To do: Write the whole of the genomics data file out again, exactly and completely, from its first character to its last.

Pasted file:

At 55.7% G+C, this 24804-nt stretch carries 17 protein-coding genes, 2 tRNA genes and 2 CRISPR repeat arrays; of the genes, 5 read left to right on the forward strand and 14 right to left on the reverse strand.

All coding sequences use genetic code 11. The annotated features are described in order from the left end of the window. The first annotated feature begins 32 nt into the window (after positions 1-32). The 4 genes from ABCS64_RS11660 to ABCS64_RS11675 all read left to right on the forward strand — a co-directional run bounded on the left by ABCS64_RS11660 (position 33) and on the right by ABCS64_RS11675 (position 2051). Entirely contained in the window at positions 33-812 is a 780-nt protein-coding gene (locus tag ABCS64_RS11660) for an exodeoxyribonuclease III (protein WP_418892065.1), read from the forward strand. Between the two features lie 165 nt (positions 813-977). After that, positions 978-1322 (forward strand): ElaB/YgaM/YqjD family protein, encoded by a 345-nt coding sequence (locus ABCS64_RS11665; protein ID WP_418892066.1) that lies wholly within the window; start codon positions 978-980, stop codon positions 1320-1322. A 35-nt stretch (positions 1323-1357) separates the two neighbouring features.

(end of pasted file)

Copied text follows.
At 55.7% G+C, this 24804-nt stretch carries 17 protein-coding genes, 2 tRNA genes and 2 CRISPR repeat arrays; of the genes, 5 read left to right on the forward strand and 14 right to left on the reverse strand.

All coding sequences use genetic code 11. The annotated features are described in order from the left end of the window. The first annotated feature begins 32 nt into the window (after positions 1-32). The 4 genes from ABCS64_RS11660 to ABCS64_RS11675 all read left to right on the forward strand — a co-directional run bounded on the left by ABCS64_RS11660 (position 33) and on the right by ABCS64_RS11675 (position 2051). Entirely contained in the window at positions 33-812 is a 780-nt protein-coding gene (locus tag ABCS64_RS11660) for an exodeoxyribonuclease III (protein WP_418892065.1), read from the forward strand. Between the two features lie 165 nt (positions 813-977). After that, positions 978-1322 (forward strand): ElaB/YgaM/YqjD family protein, encoded by a 345-nt coding sequence (locus ABCS64_RS11665; protein ID WP_418892066.1) that lies wholly within the window; start codon positions 978-980, stop codon positions 1320-1322. A 35-nt stretch (positions 1323-1357) separates the two neighbouring features.